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Somerville orthodontist and landlord sues Tufts student journalists over story on renters’ protest

Two Tufts University student journalists, Emily Thompson and Alexander Janoff are being sued by a local landlord over newspaper coverage of a protest against him.Suzanne Kreiter/Globe Staff

A Somerville orthodontist and landlord with a litigious past is suing two Tufts University student journalists over coverage of a renters’ protest outside his office, claiming a story in the college newspaper defamed him and caused him emotional harm by suggesting he had lied.

At issue in the lawsuit, filed in Middlesex Superior Court, is the Tufts Daily’s coverage of a Feb. 3 demonstration in front of Mouhab Rizkallah’s business, The Braces Place. Protestors called for Rizkallah to withdraw his lawsuit against a former tenant that demands $28,875 in unpaid rent.

Rizkallah’s lawsuit against the student journalists says the newspaper misquoted him when it said he didn’t recognize any of the 15 or 20 protesters as tenants of his LaCourt Realty property, and it contained “several inaccuracies,” and “falsely suggested that [he] was lying.” He maintains he recognized one tenant.

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The 36-page lawsuit names editor in chief Alex Janoff and deputy news editor Emily Thompson, who wrote the article in question. The suit demands a jury trial and seeks $50,000 for “emotional distress damages.”

Rizkallah’s lawyer, Emilie L. Grossman, said a simple correction could make the whole thing go away.

“Dr. Rizkallah brought this lawsuit to hold a journalist accountable for misrepresenting key information that misled the public,” Grossman wrote in an e-mail. “Despite admitting that the story was incomplete, the newspaper’s editor chose not to correct the story. If the newspaper corrects its story, Dr. Rizkallah will drop the matter. It should be that simple.”

The newspaper and its editors say the article contained no errors and required no correction. “I stand by our reporting 100 percent,” Janoff said. “I take it very seriously.”

Evan Fray-Witzer, the defense lawyer representing the students through the Student Press Law Center, said it was a petty lawsuit designed to bully young journalists, and it wouldn’t hold up in court.

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“In almost 30 years of practice, I don’t think I’ve seen a complaint quite as frivolous as this one,” Fray-Witzer said. “There’s really nothing that has damaged his reputation in any way from the article that they wrote.”

Fray-Witzer added: “I really think at every step this complaint fails. There’s no false statement, there isn’t anything that holds him up to ridicule in the community, he can’t actually hope to show actual malice ... and there’s no damages.”

Rizkallah, of Winchester, owns and operates six orthodontic practices in Boston, Framingham, Lawrence, Lowell, Lynn, and Somerville. In January 2021, Massachusetts Attorney General Maura Healey filed a lawsuit accusing him of defrauding MassHealth, the state Medicaid program, by intentionally leaving children’s braces on for two to three years longer than necessary and for wrongfully charging MassHealth patients for missed or cancelled appointments.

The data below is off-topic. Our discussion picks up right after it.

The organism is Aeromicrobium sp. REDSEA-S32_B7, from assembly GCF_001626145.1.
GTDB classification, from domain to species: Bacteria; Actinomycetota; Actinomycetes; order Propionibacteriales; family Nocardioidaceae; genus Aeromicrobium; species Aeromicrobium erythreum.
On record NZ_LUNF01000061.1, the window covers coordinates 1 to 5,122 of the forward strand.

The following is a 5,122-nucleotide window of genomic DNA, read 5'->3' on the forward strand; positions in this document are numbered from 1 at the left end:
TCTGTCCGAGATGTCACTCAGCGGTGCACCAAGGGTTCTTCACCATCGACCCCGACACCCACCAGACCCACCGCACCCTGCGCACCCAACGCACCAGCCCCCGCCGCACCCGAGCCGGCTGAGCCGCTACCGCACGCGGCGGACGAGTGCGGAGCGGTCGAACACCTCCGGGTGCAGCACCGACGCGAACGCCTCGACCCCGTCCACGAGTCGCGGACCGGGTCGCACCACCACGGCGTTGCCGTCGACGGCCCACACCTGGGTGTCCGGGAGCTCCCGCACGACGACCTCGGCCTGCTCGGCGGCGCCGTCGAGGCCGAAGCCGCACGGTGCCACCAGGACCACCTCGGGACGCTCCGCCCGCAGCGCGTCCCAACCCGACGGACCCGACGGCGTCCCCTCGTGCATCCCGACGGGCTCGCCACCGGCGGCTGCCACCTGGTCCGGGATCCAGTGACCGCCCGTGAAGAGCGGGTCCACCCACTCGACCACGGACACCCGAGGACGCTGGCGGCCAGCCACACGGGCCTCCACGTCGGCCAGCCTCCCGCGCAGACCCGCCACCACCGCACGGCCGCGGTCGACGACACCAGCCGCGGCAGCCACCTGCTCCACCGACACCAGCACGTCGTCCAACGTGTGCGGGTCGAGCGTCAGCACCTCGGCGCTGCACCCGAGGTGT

Healey’s office on Wednesday declined to comment on the ongoing litigation.

In court documents filed March 3, Rizkallah claims that Healey’s lawsuit is in retaliation for three discrimination lawsuits he has brought against MassHealth in the last decade and the AG’s claims were unproven, false, and defamatory.

The latest litigation involving the college students resulted from a Tufts Daily article headlined “Tenants Union protests LaCourt Realty, claims exploitation, negligence.” It described the demonstration, organized by a group called the LaCourt Tenants Union, marching from the Davis Square MBTA stop to The Braces Place on College Avenue and calling for Rizkallah to withdraw his suit against the former tenant.

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“Rizkallah repeatedly claimed the people protesting were members of the Greater Boston Tenants Union and not LaCourt tenants,” the article said.

Thompson, who wrote the article, conducted her interview with Rizkallah via e-mail, with subsequent communications by text message. The e-mails and texts are included in court documents filed March 29.

“We can very clearly source everything that I wrote in the article,” said Thompson, a sophomore. “Even a quick glance at the messages exchanged between Mr. Rizkallah and me confirms that my piece is fully accurate.”

Both students said they’re rattled by the lawsuit — amid their hectic schedules dominated by full-time coursework and daily journalism deadlines.

“It’s definitely frustrating the way this has all played out,” Janoff, a junior, said Wednesday.

Thompson said the experience has been overwhelming.

“I think any person would see their name on a complaint and be a little bit shaken, but things have to get done, there are classes to go to.”

And there are more articles to write, Thompson and Janoff said.

“We’re keeping this story up to date. As things come in, we’re going to continue to report on this issue,” Janoff said.

Their lawyer, Fray-Witzer, praised the students.

“I don’t like bullies, and I don’t like people who think suing students who are writing for their school paper is a good idea,” Fray-Witzer said.

“Alex and Emily have handled this with a professionalism and grace that is way beyond their years,” he added. “I cannot imagine being a college student and having to be personally named in a litigation like this.”

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Tonya Alanez can be reached at tonya.alanez@globe.com. Follow her on Twitter @talanez.